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Losing exclusive contracts might normally seem like bad news, but shares of Quest Diagnostics and LabCorp surged on Friday after the rival lab services firms announced new non-exclusive agreements with health insurers.
Starting in 2019, LabCorp will no longer be the exclusive lab provider for UnitedHealth, but it will gain access to Aetna. Meanwhile, Quest will lose its exclusivity with Aetna, but will be among UnitedHealth's preferred providers.
Quest gained 4.9 percent on Friday, while LabCorp closed up 3.8 percent after hitting a historic high.
"This expanded agreement is the culmination of our years-long effort to return to a full collaborative relationship with Aetna," said LabCorp CEO David King in a statement announcing the new partnership. He said the company was also pleased with the term of its new agreement with United.
Analysts say the dual announcements mean Quest and LabCorp likely did not have to resort to rock-bottom pricing to hold onto their agreements, and likely won't suffer when it comes to market share.
"Quest and LabCorp are now de-risked from the possibility of getting denied access to a major health plan. While we view Quest as the net winner given it picks up more "net lives" … we believe both labs are well positioned to win back business from regional labs that had benefitted from (their past) exclusion from major health plan," wrote Canaccord Genuity analyst Mark Massaro in a note to clients.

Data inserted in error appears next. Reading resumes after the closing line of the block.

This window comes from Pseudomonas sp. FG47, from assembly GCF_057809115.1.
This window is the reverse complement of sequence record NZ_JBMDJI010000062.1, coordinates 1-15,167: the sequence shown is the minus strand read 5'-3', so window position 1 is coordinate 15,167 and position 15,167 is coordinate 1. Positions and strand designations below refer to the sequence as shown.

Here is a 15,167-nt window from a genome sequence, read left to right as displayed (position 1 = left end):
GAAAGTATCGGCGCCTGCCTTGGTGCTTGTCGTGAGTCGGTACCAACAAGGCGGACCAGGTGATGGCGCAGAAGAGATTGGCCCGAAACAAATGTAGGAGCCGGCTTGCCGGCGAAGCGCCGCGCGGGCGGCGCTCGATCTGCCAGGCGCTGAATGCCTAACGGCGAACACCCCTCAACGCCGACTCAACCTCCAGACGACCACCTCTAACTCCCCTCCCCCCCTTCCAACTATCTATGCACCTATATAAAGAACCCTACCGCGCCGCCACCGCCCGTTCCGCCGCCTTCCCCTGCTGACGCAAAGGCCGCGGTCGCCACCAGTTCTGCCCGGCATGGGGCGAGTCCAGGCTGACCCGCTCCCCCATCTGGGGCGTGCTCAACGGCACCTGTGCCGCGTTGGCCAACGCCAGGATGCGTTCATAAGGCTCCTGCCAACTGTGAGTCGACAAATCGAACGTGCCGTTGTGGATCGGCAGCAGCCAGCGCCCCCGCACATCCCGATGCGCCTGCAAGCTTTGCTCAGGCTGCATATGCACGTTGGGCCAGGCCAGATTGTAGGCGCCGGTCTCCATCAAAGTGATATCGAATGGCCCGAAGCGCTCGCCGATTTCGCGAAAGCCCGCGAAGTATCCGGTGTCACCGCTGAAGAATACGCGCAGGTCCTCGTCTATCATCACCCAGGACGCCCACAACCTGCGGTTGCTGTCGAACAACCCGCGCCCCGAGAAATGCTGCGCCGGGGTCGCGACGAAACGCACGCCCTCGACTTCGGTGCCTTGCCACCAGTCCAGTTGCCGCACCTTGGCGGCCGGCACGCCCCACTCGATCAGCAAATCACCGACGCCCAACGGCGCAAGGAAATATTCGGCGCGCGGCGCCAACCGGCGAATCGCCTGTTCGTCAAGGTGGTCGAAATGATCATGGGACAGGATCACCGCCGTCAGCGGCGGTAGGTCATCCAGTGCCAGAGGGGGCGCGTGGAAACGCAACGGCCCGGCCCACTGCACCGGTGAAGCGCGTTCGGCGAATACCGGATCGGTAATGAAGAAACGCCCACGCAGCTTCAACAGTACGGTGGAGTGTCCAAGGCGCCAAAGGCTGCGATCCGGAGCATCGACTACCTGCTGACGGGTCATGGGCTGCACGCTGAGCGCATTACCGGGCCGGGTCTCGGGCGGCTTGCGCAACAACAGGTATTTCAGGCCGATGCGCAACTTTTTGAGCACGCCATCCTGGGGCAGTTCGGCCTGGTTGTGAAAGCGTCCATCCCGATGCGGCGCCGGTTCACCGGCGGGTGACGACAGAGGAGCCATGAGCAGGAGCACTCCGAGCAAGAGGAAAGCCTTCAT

For Quest, the new deal with UnitedHealth will give it access to United's 48 million members, which could well offset losing its exclusivity with Aetna's membership of 22 million.
"It expands our relationship with United which, I will share, is becoming more strategic for us," said Quest CEO Steve Rusckowski said in a phone interview. He added that it's also good for United members, "because those that have been using us as an out-of- network provider now will be in-network."
The new contract goes beyond lab services: It also includes more collaboration on diagnostic data and wellness services. That's an increasingly big focus for Quest – to leverage the company's own physical testing centers, and partnerships with retailers like Safeway and Walmart, to provide basic health services for consumers who may test positive for diabetes or high cholesterol.
"The opportunity, independent of the insurance companies … is to get great access for where we need to be to serve the population. And we continue to build on that network," Rusckowski explained.
The CEO added that focus on using its testing data for more consumer-focused services will position it well with increasingly new integrated health firms, such as the proposed CVS- Aetna and Cigna-Express Scripts mergers.
A few years ago, Quest and LabCorp came under pressure when would-be disruptor Theranos claimed it had developed a revolutionary machine that could provide test results from just one drop of blood. In March, the SEC charged Theranos' founder Elizabeth Holmes with what it called massive fraud.
When asked for his thoughts on the rise and fall of the start-up, Rusckowksi said there was one good thing that came out of the hype.
"It added a lot of visibility to our marketplace, a lot of attention placed on lab testing... and how the consumer should control it," he said. "It helped us to amplify what we're doing and now we're delivering on that promise."